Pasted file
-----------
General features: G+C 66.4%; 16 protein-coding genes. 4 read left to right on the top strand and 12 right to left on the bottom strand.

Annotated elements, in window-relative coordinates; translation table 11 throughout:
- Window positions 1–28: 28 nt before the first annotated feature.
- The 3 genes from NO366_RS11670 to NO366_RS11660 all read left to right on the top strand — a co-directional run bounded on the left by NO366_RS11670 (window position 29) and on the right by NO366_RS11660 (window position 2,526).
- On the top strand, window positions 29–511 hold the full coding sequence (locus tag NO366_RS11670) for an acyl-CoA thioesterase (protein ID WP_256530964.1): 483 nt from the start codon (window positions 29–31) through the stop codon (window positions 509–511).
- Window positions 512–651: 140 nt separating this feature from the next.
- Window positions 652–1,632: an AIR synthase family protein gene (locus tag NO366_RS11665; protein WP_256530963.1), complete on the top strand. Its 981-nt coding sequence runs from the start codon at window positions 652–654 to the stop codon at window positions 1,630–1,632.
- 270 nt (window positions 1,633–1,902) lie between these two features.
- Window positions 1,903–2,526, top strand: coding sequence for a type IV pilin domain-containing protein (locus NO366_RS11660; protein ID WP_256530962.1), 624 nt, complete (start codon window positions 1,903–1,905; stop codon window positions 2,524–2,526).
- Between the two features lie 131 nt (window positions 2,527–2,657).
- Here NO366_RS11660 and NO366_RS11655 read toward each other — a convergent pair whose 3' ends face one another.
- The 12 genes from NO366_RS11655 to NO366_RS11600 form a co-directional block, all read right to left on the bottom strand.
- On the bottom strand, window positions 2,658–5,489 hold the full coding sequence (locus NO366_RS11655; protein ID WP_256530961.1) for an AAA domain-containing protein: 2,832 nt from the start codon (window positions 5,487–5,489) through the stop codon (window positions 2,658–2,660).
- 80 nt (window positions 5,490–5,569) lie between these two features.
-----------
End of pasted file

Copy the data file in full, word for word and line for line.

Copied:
General features: G+C 66.4%; 16 protein-coding genes. 4 read left to right on the top strand and 12 right to left on the bottom strand.

Annotated elements, in window-relative coordinates; translation table 11 throughout:
- Window positions 1–28: 28 nt before the first annotated feature.
- The 3 genes from NO366_RS11670 to NO366_RS11660 all read left to right on the top strand — a co-directional run bounded on the left by NO366_RS11670 (window position 29) and on the right by NO366_RS11660 (window position 2,526).
- On the top strand, window positions 29–511 hold the full coding sequence (locus tag NO366_RS11670) for an acyl-CoA thioesterase (protein ID WP_256530964.1): 483 nt from the start codon (window positions 29–31) through the stop codon (window positions 509–511).
- Window positions 512–651: 140 nt separating this feature from the next.
- Window positions 652–1,632: an AIR synthase family protein gene (locus tag NO366_RS11665; protein WP_256530963.1), complete on the top strand. Its 981-nt coding sequence runs from the start codon at window positions 652–654 to the stop codon at window positions 1,630–1,632.
- 270 nt (window positions 1,633–1,902) lie between these two features.
- Window positions 1,903–2,526, top strand: coding sequence for a type IV pilin domain-containing protein (locus NO366_RS11660; protein ID WP_256530962.1), 624 nt, complete (start codon window positions 1,903–1,905; stop codon window positions 2,524–2,526).
- Between the two features lie 131 nt (window positions 2,527–2,657).
- Here NO366_RS11660 and NO366_RS11655 read toward each other — a convergent pair whose 3' ends face one another.
- The 12 genes from NO366_RS11655 to NO366_RS11600 form a co-directional block, all read right to left on the bottom strand.
- On the bottom strand, window positions 2,658–5,489 hold the full coding sequence (locus NO366_RS11655; protein ID WP_256530961.1) for an AAA domain-containing protein: 2,832 nt from the start codon (window positions 5,487–5,489) through the stop codon (window positions 2,658–2,660).
- 80 nt (window positions 5,490–5,569) lie between these two features.